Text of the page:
In my opinion, mayonnaise is the most American condiment. When I think back to any family 4th of July picnic, Thanksgiving feast, or South Jersey shore vacation, there were always at least three mayo-based salads on the table. Obviously, the most patriotic thing to do would be to learn about what mayonnaise is, where it comes from, and why we don’t name highways and schools after it.
Where is mayonnaise from?
Mayonnaise is so good, there’s a fight over its origins. Some food historians agree that it is of Spanish origin. In the 18th century, there are records of a mayo-like sauce that was developed on the island of Minorca in the city Port Mahon—hence the name, mahonnaise. Later on, a French chef, who haughtily believed his mother country to be the origins of all good sauces, claimed that mayo originated from the town of Bayonne—thus the name, bayonnaise.
No matter the origin, mayo found its way into English and German cuisine and eventually made the jump to its true home, the United States. In as early as 1838, mayo appeared on the menu at New York’s Delmonico’s Steakhouse. Even president Calvin Coolidge raved about his family’s home mayonnaise. Maybe it helped contribute to the Coolidge Prosperity of his time as president. Or, perhaps it was his liberal use of the condiment that ultimately led to the Great Depression during his final year in office. Let’s all just agree that condiments are key elements of government policy and move on.
Commercial mayonnaise became available in 1907; almost simultaneously, Mrs. Schlorer’s brand mayo in Philadelphia and Hellman’s brand mayo in New York hit the shelves. By 1912, Hellman’s was off to the races, and we are blessed to still have their products on our shelves.
What is mayonnaise made of?
The two main ingredients in mayo are egg yolk and oil that go through an emulsion process, which I previously thought was a service you could get at a day spa. As the egg yolks are vigorously whisked, oil is slowly added to it. Much in the way that mayo bonds the innards of a turkey sandwich to its bread, the emulsion process performs some bonding on the molecular level between the oil droplets and the water in the eggs. The protein from the yolks serves as a stabilizer for the entire mixture.
If you are making mayonnaise at home, you could stop right there. But it is very common to add lemon juice to the mixture, as well as a dash of Dijon mustard for a little bit of a kick. Ultimately, it’s the method of production that gets you to that classic mayo taste and consistency.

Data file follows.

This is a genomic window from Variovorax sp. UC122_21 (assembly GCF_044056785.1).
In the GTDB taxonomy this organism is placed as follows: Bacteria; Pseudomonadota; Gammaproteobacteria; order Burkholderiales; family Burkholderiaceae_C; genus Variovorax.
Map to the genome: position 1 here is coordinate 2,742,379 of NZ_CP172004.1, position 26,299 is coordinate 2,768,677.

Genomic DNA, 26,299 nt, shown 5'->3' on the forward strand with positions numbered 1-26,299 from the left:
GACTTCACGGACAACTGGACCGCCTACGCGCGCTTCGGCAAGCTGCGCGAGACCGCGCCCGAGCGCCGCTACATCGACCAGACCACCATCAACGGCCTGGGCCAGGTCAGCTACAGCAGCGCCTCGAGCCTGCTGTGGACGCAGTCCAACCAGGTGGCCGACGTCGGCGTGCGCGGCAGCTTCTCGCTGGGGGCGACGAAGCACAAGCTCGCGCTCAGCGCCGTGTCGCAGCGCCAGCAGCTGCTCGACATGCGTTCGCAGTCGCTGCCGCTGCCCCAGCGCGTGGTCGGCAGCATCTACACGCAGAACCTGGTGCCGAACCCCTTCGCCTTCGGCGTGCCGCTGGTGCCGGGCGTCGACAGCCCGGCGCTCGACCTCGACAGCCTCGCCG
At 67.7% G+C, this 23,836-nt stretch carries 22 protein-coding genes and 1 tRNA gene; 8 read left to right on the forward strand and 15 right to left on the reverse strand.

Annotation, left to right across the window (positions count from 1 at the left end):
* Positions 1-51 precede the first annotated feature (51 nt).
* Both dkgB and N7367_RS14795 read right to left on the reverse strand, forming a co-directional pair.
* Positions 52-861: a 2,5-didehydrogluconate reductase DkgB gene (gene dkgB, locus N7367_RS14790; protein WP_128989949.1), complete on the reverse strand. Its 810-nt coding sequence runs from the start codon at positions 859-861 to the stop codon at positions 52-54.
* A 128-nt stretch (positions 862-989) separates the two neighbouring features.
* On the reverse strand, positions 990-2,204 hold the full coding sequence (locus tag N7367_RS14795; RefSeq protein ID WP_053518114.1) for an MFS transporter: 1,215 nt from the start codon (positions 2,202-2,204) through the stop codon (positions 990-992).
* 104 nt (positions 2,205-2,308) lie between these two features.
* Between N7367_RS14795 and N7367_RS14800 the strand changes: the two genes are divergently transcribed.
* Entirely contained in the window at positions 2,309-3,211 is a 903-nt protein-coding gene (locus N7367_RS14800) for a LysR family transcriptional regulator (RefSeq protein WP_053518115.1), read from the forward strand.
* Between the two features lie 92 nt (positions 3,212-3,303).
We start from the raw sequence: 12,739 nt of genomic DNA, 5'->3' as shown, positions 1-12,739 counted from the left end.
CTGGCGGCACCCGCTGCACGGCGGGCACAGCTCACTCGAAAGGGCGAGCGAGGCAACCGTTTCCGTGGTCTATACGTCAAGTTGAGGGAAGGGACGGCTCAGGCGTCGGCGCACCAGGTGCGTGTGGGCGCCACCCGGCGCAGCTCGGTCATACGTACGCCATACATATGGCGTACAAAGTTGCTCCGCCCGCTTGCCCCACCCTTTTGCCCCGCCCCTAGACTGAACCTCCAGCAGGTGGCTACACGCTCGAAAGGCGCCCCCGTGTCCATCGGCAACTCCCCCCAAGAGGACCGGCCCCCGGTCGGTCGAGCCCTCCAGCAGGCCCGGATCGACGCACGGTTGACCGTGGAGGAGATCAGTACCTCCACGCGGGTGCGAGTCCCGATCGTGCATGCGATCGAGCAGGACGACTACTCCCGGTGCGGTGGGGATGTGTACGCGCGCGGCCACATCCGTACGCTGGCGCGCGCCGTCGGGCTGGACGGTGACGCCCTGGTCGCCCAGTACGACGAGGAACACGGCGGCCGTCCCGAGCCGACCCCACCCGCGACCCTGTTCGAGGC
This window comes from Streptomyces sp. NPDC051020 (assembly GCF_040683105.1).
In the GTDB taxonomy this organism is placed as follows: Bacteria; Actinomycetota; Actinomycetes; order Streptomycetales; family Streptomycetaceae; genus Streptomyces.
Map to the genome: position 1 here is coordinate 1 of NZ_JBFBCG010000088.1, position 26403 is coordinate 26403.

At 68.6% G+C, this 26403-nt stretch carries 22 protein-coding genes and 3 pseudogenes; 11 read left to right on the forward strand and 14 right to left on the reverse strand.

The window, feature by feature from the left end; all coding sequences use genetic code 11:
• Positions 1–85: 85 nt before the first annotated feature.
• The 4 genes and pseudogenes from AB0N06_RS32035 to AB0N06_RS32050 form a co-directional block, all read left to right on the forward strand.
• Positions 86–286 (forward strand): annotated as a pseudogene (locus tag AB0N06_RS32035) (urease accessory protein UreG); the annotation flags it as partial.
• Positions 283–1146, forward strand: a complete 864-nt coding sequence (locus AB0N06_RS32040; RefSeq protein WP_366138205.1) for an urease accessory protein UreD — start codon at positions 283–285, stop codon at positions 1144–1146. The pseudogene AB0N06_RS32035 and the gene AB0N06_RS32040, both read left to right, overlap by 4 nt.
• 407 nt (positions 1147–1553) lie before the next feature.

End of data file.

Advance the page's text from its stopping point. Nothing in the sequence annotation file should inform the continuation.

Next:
Commercial mayonnaise will still have that oil and egg base, but often brands vary in the extra ingredients they use, including salt, sugar, undetermined “spices,” and usually some kind of preservative. There’s a wide variety of mayo flavors beyond the traditional Hellman’s we all know and love: Kewpie mayo, Baconnaise, chipotle mayo, and many others have a host of different ingredients, so read your labels carefully.
There are also things like Miracle Whip, which is considered a “dressing” and not officially a mayo, but still has a very similar consistency and taste. Miracle Whip has less eggs and more corn syrup/cornstarch that is mixed with the oil. Vegan mayonnaise also exists, which is often soy-based.
Is mayonnaise gluten free and dairy free?
Yes and yes. The only box it doesn’t tick is vegan. However, in regards to gluten, there are often sneaky little ways brands get gluten into their products. Most brands have “gluten-free” on the label, though, so you should be fine if you look for that.
Another thing to consider: Mayo in a jar is highly susceptible to gluten contamination, since people are sticking spoons and knives into it over and over. So, if you live in a home that has different levels of gluten intolerance, a squeeze bottle is probably best. Or, just get two big jars and label them “gluten-free” and “gluten-whee!”
What’s your favorite way to use mayonnaise?
Share your favorites in the comments! For me, it’s deviled eggs, which, if you think about it, is just putting more eggs into eggs. You might say that would be too much of a good thing, but I could eat twenty of them in one sitting. Don’t judge me. It would be un-American of you.
Thoughts? Questions? Complete disagreement? Leave a comment!